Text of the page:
Gordon Pattison is a native son of Bunker Hill. His family owned the Salt Box and the Castle, the last two homes standing after the neighborhood was cleared for redevelopment. To learn more, see Gordon's LAVA Sunday Salon presentation Old Bunker Hill: One Family's Perspective. Gordon can also be found blogging about the old neighborhood on On Bunker Hill, talking about Angels Flight Railway on Off-Ramp, visiting the few remaining pieces of his family's houses at Heritage Square Museum, on KCET's Lost L.A. series Lost Hills episode, and remembering novelist John Fante at his square dedication and atop Bunker Hill. He can also be found on Esotouric's The Lowdown on Downtown tours, sharing memories of lost Bunker Hill.

Nathan Marsak is a Los Angeles historian, preservation advocate, and is perpetually restoring his Highland Park home. He can often be found leading walking tours of lost downtown for LAVA - The Los Angeles Visionaries Association, which named him Visionary of the Year in 2015. Nathan is the author of Los Angeles Neon, and a regular contributor to the time travel blog, On Bunker Hill.

John Maljevic has lived in Los Angeles since 1951. That year he came out of the Marine Corps, took a job at a Hawaiian nightclub in Hollywood, and put himself through machinist training at Boeing Aircraft in Long Beach, while living at the Hollywood Athletic Club. By the early 1960s, John was a fixture at Barney's Beanery, where he befriended Steven Anthony, the singing bartender. John's skills as a metal manufacturer allowed him to help Steven both fabricate and seek patents for his 3-D projection system. John and his good friend, Charlie Sample, the celebrated Western silversmith, were both involved in the "Siege of Fort Anthony."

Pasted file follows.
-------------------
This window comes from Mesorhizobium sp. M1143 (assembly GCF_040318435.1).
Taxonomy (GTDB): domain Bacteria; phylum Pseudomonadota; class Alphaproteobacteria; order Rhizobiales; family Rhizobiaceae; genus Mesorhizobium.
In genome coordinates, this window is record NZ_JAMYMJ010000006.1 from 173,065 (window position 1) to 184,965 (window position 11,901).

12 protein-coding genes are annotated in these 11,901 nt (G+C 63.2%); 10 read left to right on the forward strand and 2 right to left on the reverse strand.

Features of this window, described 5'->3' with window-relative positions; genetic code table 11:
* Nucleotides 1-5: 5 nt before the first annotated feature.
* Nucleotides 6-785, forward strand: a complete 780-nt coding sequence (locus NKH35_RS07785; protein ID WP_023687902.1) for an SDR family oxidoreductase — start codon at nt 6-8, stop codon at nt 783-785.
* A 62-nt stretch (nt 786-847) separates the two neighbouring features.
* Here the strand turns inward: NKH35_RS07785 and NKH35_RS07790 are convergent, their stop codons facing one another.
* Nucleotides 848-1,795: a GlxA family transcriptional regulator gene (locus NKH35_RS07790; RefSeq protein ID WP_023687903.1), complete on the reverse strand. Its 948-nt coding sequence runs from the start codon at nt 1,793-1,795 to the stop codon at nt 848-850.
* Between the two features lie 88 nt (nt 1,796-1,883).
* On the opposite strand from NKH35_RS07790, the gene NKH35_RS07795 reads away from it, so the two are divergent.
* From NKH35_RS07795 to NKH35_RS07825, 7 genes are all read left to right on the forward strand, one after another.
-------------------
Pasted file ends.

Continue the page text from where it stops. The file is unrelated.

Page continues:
After his undergraduate studies in art history at UC Santa Cruz, Richard Schave (“indispensable Los Angelist” – Los Angeles Magazine) set out to explore the American interior as an itinerent brick mason. His return to his native Los Angeles coincided with a renewed acquaintance with Kim Cooper, a once-detested academic colleague who would become his bride. Together, fusing scholarly research with new digital tools, they launched the 1947project time travel blog, along with In SRO Land, and On Bunker Hill, as well as the Esotouric tour company. With the success of Kim’s True Crime tours, Richard developed a series of Literary and California Culture excursions. Off the bus, Richard is a dedicated preservationist, and the host of the LAVA Sunday Salon and the LAVA Literary Salon series, named Best L.A. Literary Salon by Los Angeles Magazine. He also curates an ongoing series of forensic science programs at Cal State Los Angeles. To stay informed about Richard’s off-the-bus programs, including his much-beloved Broadway On My Mind walking tour series, subscribe to the LAVA newsletter.